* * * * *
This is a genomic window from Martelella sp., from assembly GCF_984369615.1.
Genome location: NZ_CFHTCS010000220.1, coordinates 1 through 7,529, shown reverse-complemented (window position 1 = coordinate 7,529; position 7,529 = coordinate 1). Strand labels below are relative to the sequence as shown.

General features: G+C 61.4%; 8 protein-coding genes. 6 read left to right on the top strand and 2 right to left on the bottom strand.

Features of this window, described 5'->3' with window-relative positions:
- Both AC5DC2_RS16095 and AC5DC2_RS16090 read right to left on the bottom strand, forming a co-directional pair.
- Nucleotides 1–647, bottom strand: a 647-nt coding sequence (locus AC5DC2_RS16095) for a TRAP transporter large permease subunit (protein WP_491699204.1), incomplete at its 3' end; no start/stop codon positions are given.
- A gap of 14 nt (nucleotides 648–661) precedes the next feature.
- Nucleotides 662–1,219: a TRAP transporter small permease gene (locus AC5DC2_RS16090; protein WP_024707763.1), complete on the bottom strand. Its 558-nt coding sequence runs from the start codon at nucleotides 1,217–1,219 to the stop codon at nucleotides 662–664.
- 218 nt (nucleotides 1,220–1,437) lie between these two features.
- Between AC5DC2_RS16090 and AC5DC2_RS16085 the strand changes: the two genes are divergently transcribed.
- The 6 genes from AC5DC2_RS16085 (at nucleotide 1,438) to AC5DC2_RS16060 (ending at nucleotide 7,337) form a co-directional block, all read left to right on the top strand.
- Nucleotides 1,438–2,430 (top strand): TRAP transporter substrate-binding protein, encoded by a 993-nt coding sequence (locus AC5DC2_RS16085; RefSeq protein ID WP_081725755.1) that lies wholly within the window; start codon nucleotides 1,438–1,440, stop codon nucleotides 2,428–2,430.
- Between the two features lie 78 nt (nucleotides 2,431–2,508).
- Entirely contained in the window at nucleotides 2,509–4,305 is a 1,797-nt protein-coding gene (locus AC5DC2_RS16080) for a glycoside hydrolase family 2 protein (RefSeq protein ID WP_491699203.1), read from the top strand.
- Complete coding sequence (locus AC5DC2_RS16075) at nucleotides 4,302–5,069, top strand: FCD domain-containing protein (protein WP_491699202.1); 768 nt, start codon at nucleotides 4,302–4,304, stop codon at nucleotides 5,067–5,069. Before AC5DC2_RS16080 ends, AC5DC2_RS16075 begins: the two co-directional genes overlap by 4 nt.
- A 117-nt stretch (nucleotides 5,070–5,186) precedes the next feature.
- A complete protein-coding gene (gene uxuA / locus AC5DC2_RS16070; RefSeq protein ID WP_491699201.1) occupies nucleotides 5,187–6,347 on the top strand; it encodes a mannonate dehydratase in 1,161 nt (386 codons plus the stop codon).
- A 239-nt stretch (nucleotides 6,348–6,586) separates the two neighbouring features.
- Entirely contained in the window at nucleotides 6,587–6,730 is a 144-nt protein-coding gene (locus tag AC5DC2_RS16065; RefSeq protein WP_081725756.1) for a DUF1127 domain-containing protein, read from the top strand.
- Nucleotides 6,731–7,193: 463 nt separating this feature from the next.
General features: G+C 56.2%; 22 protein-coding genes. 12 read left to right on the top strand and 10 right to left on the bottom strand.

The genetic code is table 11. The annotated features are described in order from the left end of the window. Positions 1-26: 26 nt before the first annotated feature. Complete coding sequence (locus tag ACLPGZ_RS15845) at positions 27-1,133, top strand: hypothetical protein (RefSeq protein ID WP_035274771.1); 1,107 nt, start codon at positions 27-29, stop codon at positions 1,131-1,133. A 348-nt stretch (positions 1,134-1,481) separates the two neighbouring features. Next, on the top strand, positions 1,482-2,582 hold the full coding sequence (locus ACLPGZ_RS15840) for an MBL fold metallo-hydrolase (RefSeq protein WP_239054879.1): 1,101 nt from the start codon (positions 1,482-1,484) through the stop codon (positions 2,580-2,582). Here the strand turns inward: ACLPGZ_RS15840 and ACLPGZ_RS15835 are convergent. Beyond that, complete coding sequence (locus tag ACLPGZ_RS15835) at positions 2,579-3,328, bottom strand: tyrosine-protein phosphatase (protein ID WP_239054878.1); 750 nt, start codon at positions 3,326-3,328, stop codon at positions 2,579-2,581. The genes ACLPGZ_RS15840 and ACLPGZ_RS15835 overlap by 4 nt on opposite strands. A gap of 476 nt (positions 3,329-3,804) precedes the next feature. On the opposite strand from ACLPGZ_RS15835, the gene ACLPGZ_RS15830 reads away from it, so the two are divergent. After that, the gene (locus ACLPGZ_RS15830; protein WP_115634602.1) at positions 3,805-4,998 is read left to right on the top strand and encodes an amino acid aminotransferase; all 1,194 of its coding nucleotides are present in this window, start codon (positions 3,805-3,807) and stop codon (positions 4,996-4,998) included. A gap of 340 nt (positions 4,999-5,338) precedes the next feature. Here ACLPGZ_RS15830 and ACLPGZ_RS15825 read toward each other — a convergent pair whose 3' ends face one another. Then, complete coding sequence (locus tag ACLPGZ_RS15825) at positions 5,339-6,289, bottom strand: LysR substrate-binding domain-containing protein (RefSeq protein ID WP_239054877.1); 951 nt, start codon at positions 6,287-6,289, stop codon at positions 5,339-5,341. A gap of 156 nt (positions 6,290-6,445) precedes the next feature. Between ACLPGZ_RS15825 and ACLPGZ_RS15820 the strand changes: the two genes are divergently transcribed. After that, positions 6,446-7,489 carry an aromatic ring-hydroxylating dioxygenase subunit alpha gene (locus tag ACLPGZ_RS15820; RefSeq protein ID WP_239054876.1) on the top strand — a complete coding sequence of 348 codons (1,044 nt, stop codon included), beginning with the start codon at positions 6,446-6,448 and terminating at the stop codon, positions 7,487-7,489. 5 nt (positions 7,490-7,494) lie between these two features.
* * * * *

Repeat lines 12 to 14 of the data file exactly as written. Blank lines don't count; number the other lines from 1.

- Nucleotides 1,438–2,430 (top strand): TRAP transporter substrate-binding protein, encoded by a 993-nt coding sequence (locus AC5DC2_RS16085; RefSeq protein ID WP_081725755.1) that lies wholly within the window; start codon nucleotides 1,438–1,440, stop codon nucleotides 2,428–2,430.
- Between the two features lie 78 nt (nucleotides 2,431–2,508).
- Entirely contained in the window at nucleotides 2,509–4,305 is a 1,797-nt protein-coding gene (locus AC5DC2_RS16080) for a glycoside hydrolase family 2 protein (RefSeq protein ID WP_491699203.1), read from the top strand.